# Classification and marking

Fields that can be marked for QoS purposes

- IP header
- LAN trunking header
- Frame Relay header
- ATM cell header

IP Precedence and DSCP compared

The IP header is defined in RFC 791, including 1 bytes called Type of Service (ToS).
The ToS was further subdivided, with the high-order 3 bits defined as the IP Precedence (IPP):

- Routine: Precedence 0 - 000
- Priority: Precedence 1 - 001
- Immediate: Precedence 2 - 010
- Flash: Precedence 3 - 011
- Flash Override: Precedence 4 - 100
- Critical: Precedence 5 - 101
- Internetwork Control: Precedence 6 - 110
- Network Control: Precedence 7 - 111

A series of RFC collectively called Differentiated Services (DiffServ) came along later.
The ToS was renamed the Differentiated Services (DS) field, and IPP was replaced with a 6 bits field called the Differentiated Services Code Point (DSCP).

DSCP settings and terminology

Several DiffServ RFCs suggest a set of values to use in the DSCP field and the associated QoS behavior recommended, called Per-Hop Behavior (PHB).

Class selector PHB and DSCP values

IPP overlaps with the first 3 bits of the DSCP.
RFC 2475 defines a set of DSCP values and PHBs, called Class Selector (CS) PHBs, that provide backward compatibility with IPP:

- Default/CS0: 000000 - 000 - Routine
- CS1: 001000 - 001 - Priority
- CS2: 010000 - 010 - Immediate
- CS3: 011000 - 011 - Flash
- CS4: 100000 - 100 - Flash Override
- CS5: 101000 - 101 - Critical
- CS6: 110000 - 110 - Interwork Control
- CS7: 111000 - 111 - Network Control

Packets with larger CS should be given better queuing preference.

Assured Forwarding PHBs and DSCP values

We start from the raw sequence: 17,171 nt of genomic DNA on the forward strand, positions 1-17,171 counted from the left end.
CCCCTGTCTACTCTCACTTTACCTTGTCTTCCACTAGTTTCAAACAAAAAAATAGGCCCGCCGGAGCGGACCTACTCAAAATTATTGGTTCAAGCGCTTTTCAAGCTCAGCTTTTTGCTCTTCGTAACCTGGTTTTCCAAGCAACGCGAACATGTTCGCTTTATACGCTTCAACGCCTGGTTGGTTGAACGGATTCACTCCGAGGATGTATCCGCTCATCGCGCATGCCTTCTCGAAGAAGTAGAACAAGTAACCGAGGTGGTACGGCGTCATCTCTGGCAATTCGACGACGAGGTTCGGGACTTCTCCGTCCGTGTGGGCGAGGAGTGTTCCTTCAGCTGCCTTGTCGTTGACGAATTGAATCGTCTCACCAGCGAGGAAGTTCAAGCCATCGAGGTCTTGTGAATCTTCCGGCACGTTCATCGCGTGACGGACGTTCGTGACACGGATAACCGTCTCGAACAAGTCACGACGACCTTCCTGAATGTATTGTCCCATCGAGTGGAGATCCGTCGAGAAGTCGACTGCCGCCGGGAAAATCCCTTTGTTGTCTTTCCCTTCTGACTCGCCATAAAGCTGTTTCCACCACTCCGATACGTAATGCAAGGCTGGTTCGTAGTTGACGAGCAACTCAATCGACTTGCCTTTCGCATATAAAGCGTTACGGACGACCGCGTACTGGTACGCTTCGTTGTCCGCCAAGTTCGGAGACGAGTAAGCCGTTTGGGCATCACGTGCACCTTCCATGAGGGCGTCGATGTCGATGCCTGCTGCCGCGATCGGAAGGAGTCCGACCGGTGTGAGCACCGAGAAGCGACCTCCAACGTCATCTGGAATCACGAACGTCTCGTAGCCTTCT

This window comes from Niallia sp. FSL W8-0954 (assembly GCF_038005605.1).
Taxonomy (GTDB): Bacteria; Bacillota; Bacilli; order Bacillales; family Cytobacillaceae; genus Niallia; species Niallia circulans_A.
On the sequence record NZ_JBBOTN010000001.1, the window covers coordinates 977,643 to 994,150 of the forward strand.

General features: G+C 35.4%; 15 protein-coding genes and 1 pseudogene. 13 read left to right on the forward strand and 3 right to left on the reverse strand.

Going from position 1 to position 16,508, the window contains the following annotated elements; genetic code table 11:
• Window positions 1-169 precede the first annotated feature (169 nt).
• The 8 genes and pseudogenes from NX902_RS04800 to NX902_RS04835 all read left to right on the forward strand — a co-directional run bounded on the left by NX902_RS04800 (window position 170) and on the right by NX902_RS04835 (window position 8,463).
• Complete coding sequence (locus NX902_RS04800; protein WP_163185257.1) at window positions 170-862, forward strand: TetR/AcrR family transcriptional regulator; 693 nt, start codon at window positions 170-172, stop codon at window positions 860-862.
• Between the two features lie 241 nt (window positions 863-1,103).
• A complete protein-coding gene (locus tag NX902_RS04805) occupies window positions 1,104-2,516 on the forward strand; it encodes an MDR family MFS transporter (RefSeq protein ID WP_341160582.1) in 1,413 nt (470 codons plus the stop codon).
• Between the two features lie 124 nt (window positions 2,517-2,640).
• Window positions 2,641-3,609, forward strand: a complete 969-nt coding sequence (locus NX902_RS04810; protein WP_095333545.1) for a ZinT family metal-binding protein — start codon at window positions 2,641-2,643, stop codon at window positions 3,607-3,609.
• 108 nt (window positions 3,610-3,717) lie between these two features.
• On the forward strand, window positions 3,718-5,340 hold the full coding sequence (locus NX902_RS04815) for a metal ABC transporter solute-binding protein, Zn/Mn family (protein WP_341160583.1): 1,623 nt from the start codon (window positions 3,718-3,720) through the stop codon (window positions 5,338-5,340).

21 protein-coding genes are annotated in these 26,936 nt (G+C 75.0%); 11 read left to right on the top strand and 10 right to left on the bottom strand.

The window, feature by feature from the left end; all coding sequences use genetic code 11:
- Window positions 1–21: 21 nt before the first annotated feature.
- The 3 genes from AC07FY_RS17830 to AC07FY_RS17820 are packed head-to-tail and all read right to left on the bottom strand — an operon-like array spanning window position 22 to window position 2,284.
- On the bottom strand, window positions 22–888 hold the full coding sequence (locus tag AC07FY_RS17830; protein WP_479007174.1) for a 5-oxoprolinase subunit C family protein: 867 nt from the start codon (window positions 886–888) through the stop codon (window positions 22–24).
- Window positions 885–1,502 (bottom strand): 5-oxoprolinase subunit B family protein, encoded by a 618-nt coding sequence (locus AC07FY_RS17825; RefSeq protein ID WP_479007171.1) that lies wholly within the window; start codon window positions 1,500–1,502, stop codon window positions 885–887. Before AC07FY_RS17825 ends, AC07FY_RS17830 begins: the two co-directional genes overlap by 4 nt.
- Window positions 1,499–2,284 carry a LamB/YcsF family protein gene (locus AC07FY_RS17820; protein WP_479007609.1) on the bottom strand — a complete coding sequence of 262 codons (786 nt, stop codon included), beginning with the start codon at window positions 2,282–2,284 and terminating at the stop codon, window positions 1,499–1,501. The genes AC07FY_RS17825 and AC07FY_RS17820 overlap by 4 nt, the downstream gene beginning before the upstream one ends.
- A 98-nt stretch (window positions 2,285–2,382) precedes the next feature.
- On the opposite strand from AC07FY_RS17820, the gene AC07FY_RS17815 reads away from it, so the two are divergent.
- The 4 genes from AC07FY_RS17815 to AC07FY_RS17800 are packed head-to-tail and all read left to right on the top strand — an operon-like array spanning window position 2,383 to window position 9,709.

AF defines four classes (1-4) for queuing purposes with tree levels (1-3) of drop probability inside each queue.
Classes with a higher value have a better queuing treatment.
A higher level means a higher probability to being dropped.

- AF11, AF12, AF13: 001010, 001100, 001110
- AF21, AF22, AF23: 010010, 010100, 010110
- AF31, AF32, AF33: 011010, 011100, 011110
- AF41, AF42, AF43: 100010, 100100, 100110

Expedited Forwarding PHB and DSCP values

Packets marked as EF should be given queuing preference so that they experience minimal latency but they should be policed to do not consume all bandwidth on the link or starve other queues.
The DSCP value defined is binary value 101110 (class 5, EF53).

Ethernet LAN Class of Service

Ethernet supports a 3-bit QoS marking field when using either an 802.1q or ISL trunking header.
802.1q defines its QoS field as the 3 most-significant bits of the 2-byte Tag Control field.
ISL defines the 3 least-significant bits from the 1-byte User field.
Generally speaking, these 3 bits are called the Class of Service (CoS).

WAN marking fields

Frame Relay uses the Discard Eligibility (DE) bit. Frames with the DE set to 1 are considered to be dropped.
ATM uses the Cell Loss Priority (CLP) bit. Cells with the CLP set to 1 are considered to be dropped.
MPLS uses the a 3-bit field called Experimental (EXP) for general QoS marking.

Locations for marking and matching

For IPP and DSCP on edge devices.
For CoS, DE, CLP and EXP:

- For classification: on ingress interfaces.
- For marking: on egress interfaces.

Cisco Modular QoS CLI

MQC is a common set of configuration commands to configure many QoS features in a router or switch.
MQC-based tools can be identified by the name, they all begin with the phrase "Class-Based" (CB):

- CB Marking
- CB Weighted Fair Queuing (CBWFQ)
- CB Policing
- CB Shaping
- CB Header Compression

Mechanics of MQC

There are three major commands with MQC:

- The class-map command defines the matching parameters.
- The PHB actions (marking, queuing, ...) are configured under the policy-map.
- The policy map is enabled on an interface by using a service-policy command.

Classification using class maps

- The match command has many options for matching packets (QoS fields, ACLs, MACs, ...).
- Class-map names are case sensitive.
- The match protocol command means that IOS uses Network Based Application Recognition (NBAR) to perform the match.
- The match any command matches any packet.
- CEF is required for CB Marking.
ip cef
class-map match-all myclass1
 match ip rtp 16384 16383 ! (16384-32767)
class-map match-all myclass2
 match any
policy-map mypolicy